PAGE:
• Nick Zacharias

Horses helping health workers


The woman pictured is one of first one of the frontline healthcare workers who took A Horse Tale up on their offer to spend some time with their equine adoptees and was clearly having a moment with the animal.

A Horse Tale Rescue in Vaudreuil-Dorion is a not-for-profit, volunteer-driven organization that is dedicated to giving a home to horses in need of one; recently they’ve been recognized for welcoming former calèche horses when carriage rides in Old Montreal were banned last January. Funded completely by donations, they currently house a total of 14 horses in a calm setting, allowing them to live out their remaining days in peace and put any previous hardships they had behind them. AHT not only rescues former working horses, but also horses that come from other difficult circumstances: perhaps they had health issues or their former owners may have become unable to properly care for them. “We’re not here to judge anybody,” says Executive Director Mike Grenier, “all we care about is helping the horses that need us.”

A touching experience

Not only do their 80 or so volunteers give time to care for the horses, AHT also makes possible a great program to care for the community. For the past four years they’ve been running a free ‘equine exposure’ program called A Horse Tale Experience (AHTE) where groups of people with special or specific needs, such as those with developmental, intellectual and/or physical challenges for example, can interact with the horses in a soothing environment. In light of the extreme challenges and stresses of the pandemic, they’ve now extended the AHTE program to welcome frontline healthcare workers, to offer them some reprieve from their sometimes overwhelming lives.

“From the moment they walk through our gates,” says Grenier, “there’s calm. Whatever is going on until then, they can just put that on pause.”

Focus on frontline workers

Aware of the detrimental impact stress can have on mental and physical health, and aware of the sacrifices healthcare workers have been asked to make, Grenier and AHTE organizer Lise Sandstrom wanted to offer something back.

Says Grenier, “We have all levels of involvement. We’ve just started offering it to frontline health workers, and we’ve had a lot of response already.” For the initial meeting, it’s just an introduction to the animals at their own pace. “We’re focused on you. All you have to do is be in the moment, just breathe.” After that what happens next is up to the individual – some will want to set up a schedule to return regularly, to be with the horses, to help groom them if they want, even to muck out stalls if that kind of physical activity gives them a welcome way to focus, to get centred and relieve stress. Or they can just come to be with the horses, take a step back and benefit from their calm energy.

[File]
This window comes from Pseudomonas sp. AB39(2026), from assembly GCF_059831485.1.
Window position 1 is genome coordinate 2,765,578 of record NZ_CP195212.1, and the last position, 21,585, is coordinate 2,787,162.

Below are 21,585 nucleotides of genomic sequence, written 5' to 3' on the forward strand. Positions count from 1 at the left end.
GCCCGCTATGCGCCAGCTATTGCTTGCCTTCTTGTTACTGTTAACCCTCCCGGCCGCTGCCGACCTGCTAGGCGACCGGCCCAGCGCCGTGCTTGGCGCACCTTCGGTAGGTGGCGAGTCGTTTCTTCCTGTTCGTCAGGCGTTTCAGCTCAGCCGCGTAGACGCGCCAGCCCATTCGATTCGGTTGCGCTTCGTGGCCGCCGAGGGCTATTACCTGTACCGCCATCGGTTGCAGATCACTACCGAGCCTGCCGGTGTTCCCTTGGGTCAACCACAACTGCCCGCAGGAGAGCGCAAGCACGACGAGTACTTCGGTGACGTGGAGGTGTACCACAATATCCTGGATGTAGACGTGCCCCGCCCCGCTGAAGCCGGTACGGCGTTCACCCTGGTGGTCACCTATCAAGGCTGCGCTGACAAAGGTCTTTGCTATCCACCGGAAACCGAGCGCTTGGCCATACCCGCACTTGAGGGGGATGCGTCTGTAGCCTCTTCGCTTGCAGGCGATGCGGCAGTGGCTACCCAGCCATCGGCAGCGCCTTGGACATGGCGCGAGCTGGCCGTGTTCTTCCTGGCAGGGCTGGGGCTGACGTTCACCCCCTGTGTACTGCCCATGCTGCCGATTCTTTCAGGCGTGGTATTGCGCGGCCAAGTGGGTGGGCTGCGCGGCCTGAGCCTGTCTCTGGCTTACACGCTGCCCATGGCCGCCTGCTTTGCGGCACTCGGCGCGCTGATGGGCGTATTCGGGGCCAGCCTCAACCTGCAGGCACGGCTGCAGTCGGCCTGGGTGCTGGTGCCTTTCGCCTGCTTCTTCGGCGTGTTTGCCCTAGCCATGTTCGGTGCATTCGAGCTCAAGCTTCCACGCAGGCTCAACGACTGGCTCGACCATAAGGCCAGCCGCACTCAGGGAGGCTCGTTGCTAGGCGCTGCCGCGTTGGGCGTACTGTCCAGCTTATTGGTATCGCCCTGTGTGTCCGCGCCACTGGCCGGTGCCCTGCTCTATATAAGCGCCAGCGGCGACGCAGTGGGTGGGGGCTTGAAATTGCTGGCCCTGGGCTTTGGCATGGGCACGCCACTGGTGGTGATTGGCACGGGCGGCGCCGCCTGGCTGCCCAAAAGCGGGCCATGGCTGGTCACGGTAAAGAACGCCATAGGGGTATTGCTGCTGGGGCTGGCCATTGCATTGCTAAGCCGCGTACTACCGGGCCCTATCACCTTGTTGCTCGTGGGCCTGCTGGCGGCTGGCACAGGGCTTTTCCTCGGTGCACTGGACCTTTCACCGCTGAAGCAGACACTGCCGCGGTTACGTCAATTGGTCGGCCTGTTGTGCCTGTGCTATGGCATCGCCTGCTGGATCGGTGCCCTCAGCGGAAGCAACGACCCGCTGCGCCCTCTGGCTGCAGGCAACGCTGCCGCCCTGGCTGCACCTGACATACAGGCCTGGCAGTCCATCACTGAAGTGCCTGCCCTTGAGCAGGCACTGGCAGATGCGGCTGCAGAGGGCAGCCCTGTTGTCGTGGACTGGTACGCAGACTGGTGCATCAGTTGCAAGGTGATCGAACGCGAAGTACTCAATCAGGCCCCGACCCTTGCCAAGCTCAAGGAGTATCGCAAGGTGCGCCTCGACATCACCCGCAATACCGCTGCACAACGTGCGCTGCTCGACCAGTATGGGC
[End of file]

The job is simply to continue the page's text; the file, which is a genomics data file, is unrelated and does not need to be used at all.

Their own challenges

While they’re offering programs to help those who need it, AHT is having their own challenges with COVID-19. They had to adapt strict hygiene and distance protocols right away (as Grenier points out, if they were to get an infection there they couldn’t just shut down for two weeks and leave the horses to fend for themselves) and their critical fundraising efforts have been hindered somewhat by the pandemic – a major concern because feeding and caring for a herd of 14 large animals costs a small fortune. Expansion plans had to be scaled back or postponed. In spite of that, they are happily giving their time to help the horses, and continue to work hard to raise funds for the cause. The next big push will be for ‘Giving Tuesday’ this December 1, a movement that started as a counterpoint to the consumerism of Black Friday. Details will be coming on their Facebook page and their website soon, and Grenier said, “Hopefully people will recognize that we give from the heart, but money is also sorely needed to do what we do.”

In the end it’s all about the horses. Any frontline healthcare workers who feel they could benefit from an encounter in a respectful, supportive, no-pressure environment with these gentle giants are invited to reach out to Lise Sandstrom (lise@ahorsetale.org) for more information.

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